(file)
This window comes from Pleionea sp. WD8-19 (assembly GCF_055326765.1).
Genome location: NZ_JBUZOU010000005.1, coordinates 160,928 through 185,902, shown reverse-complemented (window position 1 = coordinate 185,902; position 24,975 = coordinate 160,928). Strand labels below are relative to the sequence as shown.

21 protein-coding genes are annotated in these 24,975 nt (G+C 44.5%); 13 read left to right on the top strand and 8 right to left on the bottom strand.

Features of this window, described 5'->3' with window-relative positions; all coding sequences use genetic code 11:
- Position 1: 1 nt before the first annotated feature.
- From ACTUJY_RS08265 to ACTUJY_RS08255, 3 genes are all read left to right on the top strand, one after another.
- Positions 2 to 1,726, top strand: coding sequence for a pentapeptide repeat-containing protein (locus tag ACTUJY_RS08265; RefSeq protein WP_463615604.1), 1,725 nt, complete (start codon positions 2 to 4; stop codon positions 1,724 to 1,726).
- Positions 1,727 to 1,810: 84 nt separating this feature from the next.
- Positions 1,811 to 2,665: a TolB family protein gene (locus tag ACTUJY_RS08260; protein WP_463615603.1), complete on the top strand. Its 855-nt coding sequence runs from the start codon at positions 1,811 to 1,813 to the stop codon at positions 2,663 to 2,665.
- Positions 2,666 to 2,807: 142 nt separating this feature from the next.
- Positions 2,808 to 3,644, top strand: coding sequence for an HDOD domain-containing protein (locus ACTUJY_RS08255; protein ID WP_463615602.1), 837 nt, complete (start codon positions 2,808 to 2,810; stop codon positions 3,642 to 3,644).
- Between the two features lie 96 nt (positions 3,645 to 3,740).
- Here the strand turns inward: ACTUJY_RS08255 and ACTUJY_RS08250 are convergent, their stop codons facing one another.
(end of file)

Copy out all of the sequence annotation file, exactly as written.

This window comes from Pleionea sp. WD8-19 (assembly GCF_055326765.1).
Genome location: NZ_JBUZOU010000005.1, coordinates 160,928 through 185,902, shown reverse-complemented (window position 1 = coordinate 185,902; position 24,975 = coordinate 160,928). Strand labels below are relative to the sequence as shown.

21 protein-coding genes are annotated in these 24,975 nt (G+C 44.5%); 13 read left to right on the top strand and 8 right to left on the bottom strand.

Features of this window, described 5'->3' with window-relative positions; all coding sequences use genetic code 11:
- Position 1: 1 nt before the first annotated feature.
- From ACTUJY_RS08265 to ACTUJY_RS08255, 3 genes are all read left to right on the top strand, one after another.
- Positions 2 to 1,726, top strand: coding sequence for a pentapeptide repeat-containing protein (locus tag ACTUJY_RS08265; RefSeq protein WP_463615604.1), 1,725 nt, complete (start codon positions 2 to 4; stop codon positions 1,724 to 1,726).
- Positions 1,727 to 1,810: 84 nt separating this feature from the next.
- Positions 1,811 to 2,665: a TolB family protein gene (locus tag ACTUJY_RS08260; protein WP_463615603.1), complete on the top strand. Its 855-nt coding sequence runs from the start codon at positions 1,811 to 1,813 to the stop codon at positions 2,663 to 2,665.
- Positions 2,666 to 2,807: 142 nt separating this feature from the next.
- Positions 2,808 to 3,644, top strand: coding sequence for an HDOD domain-containing protein (locus ACTUJY_RS08255; protein ID WP_463615602.1), 837 nt, complete (start codon positions 2,808 to 2,810; stop codon positions 3,642 to 3,644).
- Between the two features lie 96 nt (positions 3,645 to 3,740).
- Here the strand turns inward: ACTUJY_RS08255 and ACTUJY_RS08250 are convergent, their stop codons facing one another.